One of the benefits to working in the city is the ability to walk to a number of places in order to kill time at lunch.
If I get an opportunity to take a lunch, I normally head out for about a half hour and can hit up Best Buy, Barnes and Noble, a food place and maybe one more stop within a few blocks. Ok, so maybe it takes 45 minutes. Nine times out of ten, if I don’t hit them all, I at least end up at Barnes and Noble.
I probably owe Barnes and Noble a ton of money. If they were able to one day scans us as we walked through the turnstile door and figure out how many pages, or how many books we’ve read without buying and then charge us retroactively for that reading, I would probably have to finance the fee. I am definitely one of the guilty parties that put Borders out of business. Barnes and Noble one day is probably going to be next.
While it’s still around though, I find myself there often. Two rows are my lunch time go-to’s. Comedy. And sports. Between the two of them, my experiences with each have largely shaped who I am today. After ‘parental guidance’, those two things have done the most to make me who I am today. I’ve watched sports for as long as I can remember and I played sports for as long as my talent would allow (that would be intramurals in college for the record). I’ve been performing and writing comedy for over nearly fourteen years. It will be fourteen years this September to the first time I stepped on stage at a true comedy club in Boston, MA. Dick Doherty’s Comedy Club. Sunday night show. Bring two friends/paying customers, get 5 minutes of stage time. I was bit by the bug and have loved doing comedy since.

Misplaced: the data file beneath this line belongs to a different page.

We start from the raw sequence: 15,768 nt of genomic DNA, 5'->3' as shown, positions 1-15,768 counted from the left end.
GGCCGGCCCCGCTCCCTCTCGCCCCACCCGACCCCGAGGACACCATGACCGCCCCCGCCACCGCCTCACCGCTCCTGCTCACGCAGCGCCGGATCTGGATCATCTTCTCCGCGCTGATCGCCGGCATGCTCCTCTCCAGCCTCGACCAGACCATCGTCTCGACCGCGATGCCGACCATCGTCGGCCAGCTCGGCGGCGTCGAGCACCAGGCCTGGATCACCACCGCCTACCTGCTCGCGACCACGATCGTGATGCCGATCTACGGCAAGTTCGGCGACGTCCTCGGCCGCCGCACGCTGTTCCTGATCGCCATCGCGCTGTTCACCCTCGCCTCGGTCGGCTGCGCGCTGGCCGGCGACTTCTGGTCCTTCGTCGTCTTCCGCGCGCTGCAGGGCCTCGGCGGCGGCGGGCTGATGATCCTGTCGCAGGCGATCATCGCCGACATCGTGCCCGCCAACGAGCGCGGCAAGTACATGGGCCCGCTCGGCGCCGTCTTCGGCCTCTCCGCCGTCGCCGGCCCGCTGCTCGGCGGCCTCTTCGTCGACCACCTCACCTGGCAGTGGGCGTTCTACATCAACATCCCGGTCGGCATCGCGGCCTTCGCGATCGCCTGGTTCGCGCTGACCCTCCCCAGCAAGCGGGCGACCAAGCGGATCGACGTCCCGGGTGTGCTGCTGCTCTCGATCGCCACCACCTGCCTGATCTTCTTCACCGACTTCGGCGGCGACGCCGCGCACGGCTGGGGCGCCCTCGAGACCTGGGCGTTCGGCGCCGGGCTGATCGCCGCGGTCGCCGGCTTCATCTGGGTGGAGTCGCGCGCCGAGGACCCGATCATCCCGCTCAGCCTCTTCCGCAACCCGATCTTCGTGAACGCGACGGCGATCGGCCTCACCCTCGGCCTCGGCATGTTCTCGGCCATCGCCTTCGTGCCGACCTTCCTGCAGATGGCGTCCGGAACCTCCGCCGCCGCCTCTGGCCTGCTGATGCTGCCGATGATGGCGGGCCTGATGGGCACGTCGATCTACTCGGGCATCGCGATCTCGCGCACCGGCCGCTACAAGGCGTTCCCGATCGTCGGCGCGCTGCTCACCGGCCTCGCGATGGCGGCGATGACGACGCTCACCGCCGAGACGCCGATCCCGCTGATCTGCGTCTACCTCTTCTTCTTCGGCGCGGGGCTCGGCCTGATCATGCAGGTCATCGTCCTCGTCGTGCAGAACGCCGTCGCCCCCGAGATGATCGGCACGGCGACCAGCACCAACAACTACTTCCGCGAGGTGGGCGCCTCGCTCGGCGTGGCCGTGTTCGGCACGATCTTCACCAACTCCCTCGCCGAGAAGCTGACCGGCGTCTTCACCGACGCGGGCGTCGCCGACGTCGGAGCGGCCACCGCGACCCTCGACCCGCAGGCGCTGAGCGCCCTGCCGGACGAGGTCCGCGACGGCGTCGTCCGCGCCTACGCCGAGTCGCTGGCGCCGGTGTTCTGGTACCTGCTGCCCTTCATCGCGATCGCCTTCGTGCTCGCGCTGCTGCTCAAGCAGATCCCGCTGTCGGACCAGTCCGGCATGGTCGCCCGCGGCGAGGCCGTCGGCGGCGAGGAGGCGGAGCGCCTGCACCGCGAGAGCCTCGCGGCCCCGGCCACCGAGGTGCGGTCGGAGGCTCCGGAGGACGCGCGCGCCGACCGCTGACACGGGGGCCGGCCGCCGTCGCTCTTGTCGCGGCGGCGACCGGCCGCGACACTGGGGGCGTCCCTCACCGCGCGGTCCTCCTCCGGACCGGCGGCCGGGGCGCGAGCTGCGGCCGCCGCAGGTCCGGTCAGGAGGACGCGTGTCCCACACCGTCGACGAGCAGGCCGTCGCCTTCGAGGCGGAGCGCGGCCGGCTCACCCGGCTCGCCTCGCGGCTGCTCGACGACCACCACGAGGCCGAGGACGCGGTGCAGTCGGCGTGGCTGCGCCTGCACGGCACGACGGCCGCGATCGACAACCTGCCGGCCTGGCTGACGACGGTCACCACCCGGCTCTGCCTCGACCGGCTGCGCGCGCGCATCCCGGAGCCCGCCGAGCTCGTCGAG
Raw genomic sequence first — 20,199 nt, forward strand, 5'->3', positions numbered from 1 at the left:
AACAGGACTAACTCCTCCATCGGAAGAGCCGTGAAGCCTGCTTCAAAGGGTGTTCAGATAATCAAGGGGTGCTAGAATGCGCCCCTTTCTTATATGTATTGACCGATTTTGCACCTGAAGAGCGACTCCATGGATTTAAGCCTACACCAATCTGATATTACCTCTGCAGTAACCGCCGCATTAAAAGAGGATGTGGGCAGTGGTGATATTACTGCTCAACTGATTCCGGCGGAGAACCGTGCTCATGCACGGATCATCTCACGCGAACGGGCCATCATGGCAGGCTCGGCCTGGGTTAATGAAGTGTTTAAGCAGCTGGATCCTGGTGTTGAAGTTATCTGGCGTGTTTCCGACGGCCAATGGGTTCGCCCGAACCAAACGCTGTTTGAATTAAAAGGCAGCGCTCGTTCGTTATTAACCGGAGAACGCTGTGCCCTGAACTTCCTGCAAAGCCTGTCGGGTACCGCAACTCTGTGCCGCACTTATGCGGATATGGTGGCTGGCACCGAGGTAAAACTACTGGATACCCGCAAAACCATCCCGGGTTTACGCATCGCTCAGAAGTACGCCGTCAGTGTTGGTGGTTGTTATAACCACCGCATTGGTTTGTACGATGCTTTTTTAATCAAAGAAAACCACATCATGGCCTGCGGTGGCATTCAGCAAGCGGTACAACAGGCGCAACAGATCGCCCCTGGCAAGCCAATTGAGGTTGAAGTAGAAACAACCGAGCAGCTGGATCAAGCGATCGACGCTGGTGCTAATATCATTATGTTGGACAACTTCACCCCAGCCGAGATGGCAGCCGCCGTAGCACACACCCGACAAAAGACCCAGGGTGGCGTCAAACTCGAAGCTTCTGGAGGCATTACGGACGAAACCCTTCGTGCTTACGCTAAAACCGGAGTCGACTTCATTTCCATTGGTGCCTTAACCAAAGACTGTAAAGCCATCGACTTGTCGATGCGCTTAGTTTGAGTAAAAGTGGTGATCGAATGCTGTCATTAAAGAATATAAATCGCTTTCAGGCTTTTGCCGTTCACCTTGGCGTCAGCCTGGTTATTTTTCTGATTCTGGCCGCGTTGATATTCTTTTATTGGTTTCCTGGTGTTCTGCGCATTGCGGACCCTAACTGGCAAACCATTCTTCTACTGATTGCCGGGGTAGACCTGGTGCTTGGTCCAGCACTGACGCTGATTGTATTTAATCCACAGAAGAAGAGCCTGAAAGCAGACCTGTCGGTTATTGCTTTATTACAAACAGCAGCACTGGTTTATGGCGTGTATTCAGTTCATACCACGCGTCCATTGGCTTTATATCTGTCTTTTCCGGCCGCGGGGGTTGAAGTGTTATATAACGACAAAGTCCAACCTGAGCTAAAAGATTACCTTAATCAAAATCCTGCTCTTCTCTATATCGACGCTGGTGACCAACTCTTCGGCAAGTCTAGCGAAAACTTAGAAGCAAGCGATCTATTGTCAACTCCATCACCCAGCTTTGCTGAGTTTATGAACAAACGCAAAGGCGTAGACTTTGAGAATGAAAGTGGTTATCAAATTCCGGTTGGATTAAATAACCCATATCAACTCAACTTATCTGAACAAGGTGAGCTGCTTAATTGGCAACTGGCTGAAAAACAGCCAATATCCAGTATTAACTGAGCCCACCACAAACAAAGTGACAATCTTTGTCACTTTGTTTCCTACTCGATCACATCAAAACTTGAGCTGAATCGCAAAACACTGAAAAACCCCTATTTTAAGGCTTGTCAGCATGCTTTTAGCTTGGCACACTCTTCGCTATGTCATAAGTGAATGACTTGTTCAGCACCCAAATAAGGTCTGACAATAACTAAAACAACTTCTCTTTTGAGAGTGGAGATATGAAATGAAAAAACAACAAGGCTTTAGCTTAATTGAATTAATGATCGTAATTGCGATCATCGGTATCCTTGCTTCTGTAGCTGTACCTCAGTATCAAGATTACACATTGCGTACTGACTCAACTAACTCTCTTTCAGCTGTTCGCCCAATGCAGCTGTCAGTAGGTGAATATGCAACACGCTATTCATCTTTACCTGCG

I just got back to my desk from a quick trip to Barnes and Noble which is what inspired this rambling. The other day I started flipping through a couple different Cubs books and ended up purchasing Veeck: As In Wreck. Before that it was The Last Best League about the Cape Cod baseball league featuring the finest young talent in the game. I’ve read Jim Breuer’s entire book in the past month and most of Tina Fey’s while standing in the middle of the store, not far from the checkout counter. That counter is filled with people who would love for me to sign up for the Barnes and Noble Club, however they don’t seem to care if I buy any books. I mean, I do buy books, however a lot of the time, I end up remembering where I left off in a given book and just continue reading it for free day after day until the book is finished over a span of consecutive visits. (Sorry, Jim and Tina).
Today I ended up in the autobiography section. I’ve been stopping by in the past few days to read Paul Mooney’s book ‘Black is the New White’. It is fascinating. It’s all about his career in comedy and coming up through the ranks along side Richard Pryor, his best friend through that time of his life. I’m up to Chapter 25 and I plan on reading that one next tomorrow afternoon. See you then B&N (don’t close overnight, k? Thanks).